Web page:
Like many, I am deeply concerned about school violence. A massive shift has occurred. Talking, chewing gum and making noise were the top three public school problems in the early 1960s. Currently, rape, robbery and assault could lead the list.
Education expert William Jeynes correlates the decline in public schools with the Supreme Court's 1962 and 1963 decisions to remove Bible reading: "One can argue, and some have, that the decision by the Supreme Court – in a series of three decisions back in 1962 and 1963 – to remove Bible and prayer from our public schools, may be the most spiritually significant event in our nation's history over the course of the last 55 years."
That decision had enormous implications that will continue unless we make drastic changes. Granted, how can we promote prayer in schools when prayer in the church is at an all-time low?
Tighter guns laws have some merit as long as law-abiding citizens are not restricted. However, guns are not the problem – sin is the problem. Will we outlaw pipe fittings to prevent pipe bombs and cars to prevent road rage? Of course not. Cain killed Abel with a rock. The human heart is the problem.
1. Bring God back into the schools. I remember a time when we weren't embarrassed about God. Teachers and administrators would willingly share their faith. Now, evolution is taught as fact, and God is portrayed as a fairy tale – when in reality, evolution is a fairy tale and creation is a fact. In the same sense that this article did not write itself, we are not here by random chance. Kids need to know that they are made in the image of God and that their Creator loves them and will guide them if they turn to Him. Bringing God back into the schools will reverse everything from violence to bullying to depression.
Secular groups have been pushing their agenda far too long. "Separation of church and state" is their battle cry. The courts have misused the infamous "separation" phrase to ban religious activities, primarily those promoting Christian principles. Thomas Jefferson used the phrase in 1802 in a private letter written to the Baptist Association of Danbury, Connecticut. The Baptists feared that the government might try to regulate religious expression. They were assured that this would not happen. Ironically, we are seeing this today.
In other words, the people did not want the government imposing a national religion on the people. Jefferson wisely agreed with them. His statement was intended to protect religious expression by building a wall of separation between the church and the state; solidifying the fact that the federal government could not strike down religious freedoms. Ironically, the public school system was first introduced in the 1600s to teach kids the Bible. Scholars were born through Princeton and Yale. God was embraced, not replaced. America, wake up! We can unapologetically acknowledge the sovereign hand of God on our campuses. Acknowledgment is not establishment. I pray that local school districts don't cave in to political correctness; difference makers should make a difference.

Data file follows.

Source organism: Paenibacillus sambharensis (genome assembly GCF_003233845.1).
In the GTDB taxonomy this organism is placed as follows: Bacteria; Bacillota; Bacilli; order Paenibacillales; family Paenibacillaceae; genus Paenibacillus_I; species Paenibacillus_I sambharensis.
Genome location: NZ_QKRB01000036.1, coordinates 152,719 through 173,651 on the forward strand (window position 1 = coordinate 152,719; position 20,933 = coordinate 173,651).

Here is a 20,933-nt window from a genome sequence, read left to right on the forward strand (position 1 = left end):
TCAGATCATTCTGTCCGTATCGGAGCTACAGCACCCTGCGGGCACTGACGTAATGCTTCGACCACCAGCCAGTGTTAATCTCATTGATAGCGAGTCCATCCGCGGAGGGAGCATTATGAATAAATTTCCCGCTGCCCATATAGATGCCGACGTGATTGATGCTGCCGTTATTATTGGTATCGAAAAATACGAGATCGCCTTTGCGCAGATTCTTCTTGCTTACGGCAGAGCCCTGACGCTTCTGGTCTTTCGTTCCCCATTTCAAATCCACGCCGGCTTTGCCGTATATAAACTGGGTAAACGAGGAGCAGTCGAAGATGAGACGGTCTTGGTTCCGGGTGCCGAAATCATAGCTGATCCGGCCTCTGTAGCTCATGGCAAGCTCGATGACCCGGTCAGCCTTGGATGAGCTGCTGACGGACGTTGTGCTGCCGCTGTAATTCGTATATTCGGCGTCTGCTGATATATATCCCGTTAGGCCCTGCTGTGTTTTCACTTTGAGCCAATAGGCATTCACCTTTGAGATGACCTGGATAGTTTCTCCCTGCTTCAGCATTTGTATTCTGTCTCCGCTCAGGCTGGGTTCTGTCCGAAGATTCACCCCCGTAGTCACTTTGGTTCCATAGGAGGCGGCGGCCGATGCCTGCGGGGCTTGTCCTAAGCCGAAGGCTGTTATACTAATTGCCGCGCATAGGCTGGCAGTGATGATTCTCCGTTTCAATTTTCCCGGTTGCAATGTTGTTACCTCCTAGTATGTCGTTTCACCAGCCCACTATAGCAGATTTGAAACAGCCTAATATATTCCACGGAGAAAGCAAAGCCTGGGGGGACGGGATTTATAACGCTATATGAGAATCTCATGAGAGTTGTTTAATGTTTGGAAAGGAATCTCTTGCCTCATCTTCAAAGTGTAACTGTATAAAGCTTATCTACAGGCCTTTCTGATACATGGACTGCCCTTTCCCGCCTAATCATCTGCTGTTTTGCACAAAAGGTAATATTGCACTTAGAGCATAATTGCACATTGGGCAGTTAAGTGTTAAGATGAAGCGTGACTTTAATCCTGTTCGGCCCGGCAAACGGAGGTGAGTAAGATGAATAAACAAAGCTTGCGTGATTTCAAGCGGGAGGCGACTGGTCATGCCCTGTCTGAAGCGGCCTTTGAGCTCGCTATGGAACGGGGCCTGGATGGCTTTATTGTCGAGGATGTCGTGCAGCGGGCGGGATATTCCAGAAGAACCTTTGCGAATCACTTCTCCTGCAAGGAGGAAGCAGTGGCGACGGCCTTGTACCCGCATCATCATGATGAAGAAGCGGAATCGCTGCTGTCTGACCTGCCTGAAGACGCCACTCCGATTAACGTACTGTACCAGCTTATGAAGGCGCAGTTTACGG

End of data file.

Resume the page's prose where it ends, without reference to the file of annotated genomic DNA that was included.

2. Allow hope onto the campus. When I inquired recently if pastors could help students after a local school shooting, I was told that they have many trained secular psychologists who can help. In short, pastors aren't allowed on campuses. Remember, "separation of church and state." The irony is that those who can offer lasting hope are not allowed on campuses. Granted, I'm not talking about being aggressive and proselytizing unwilling students. My recommendation is that (after a thorough vetting process), certain Christians are allowed on campus as encouragers and change agents, building up those who are bullied and offering hope to the hopeless.
3. Bring God back into our homes. As the family goes, so goes the nation. Violent video games and movies do nothing but foster violence. For example, in Grand Theft Auto, kids can have sex with a prostitute, take back the money, and set her on fire. Parents, for the love of God, wake up! Turn off the media and invest in your children.
Ironically, the missing element that few want to talk about is the fact that most shooters are taking psychotropic drugs to deal with emotional pain. Therein lies one of the main problems. Homes resemble a volcano ready to erupt rather than a loving, nurturing environment. And our media choices instill fear, violence, and sexual perversion. In short, we are reaping what we are sowing in our homes.
Parents should be the spiritual leaders in our homes; our absence has caused an epidemic. The majority of youth suicides, runaways, rapists, and high school dropouts are from fatherless homes. Also remember, we don't have to leave home to be absent; we can check out mentally, emotionally, and spiritually and lead our family astray. If we fail to train our children, society will do it for us.
Many who have been interviewed after a suicide attempt talk about feelings of hopelessness and helplessness. They see no way out. By bringing God back into our homes and schools, we can impact the next generation at a very deep level. Parents must repent of their apathy and turn completely to God to be changed from the inside out, which, in turn, will change the atmosphere of our homes, schools, and country.
We are witnessing the tragic results of people dying spiritually. We must point people to the true source of healing, or violence will only escalate. Xanax, OxyContin, and Vicodin will never replace repentance, renewal, and restoration through Jesus Christ. We have sown to the wind and are reaping the whirlwind. In addition to violence increasing, SAT scores have sunk to the lowest level since the college admission test was overhauled in 2005. Unless the Lord builds the house, he who labors, labors in vain. Unless the Lord builds the school, he who labors, labors in vain.
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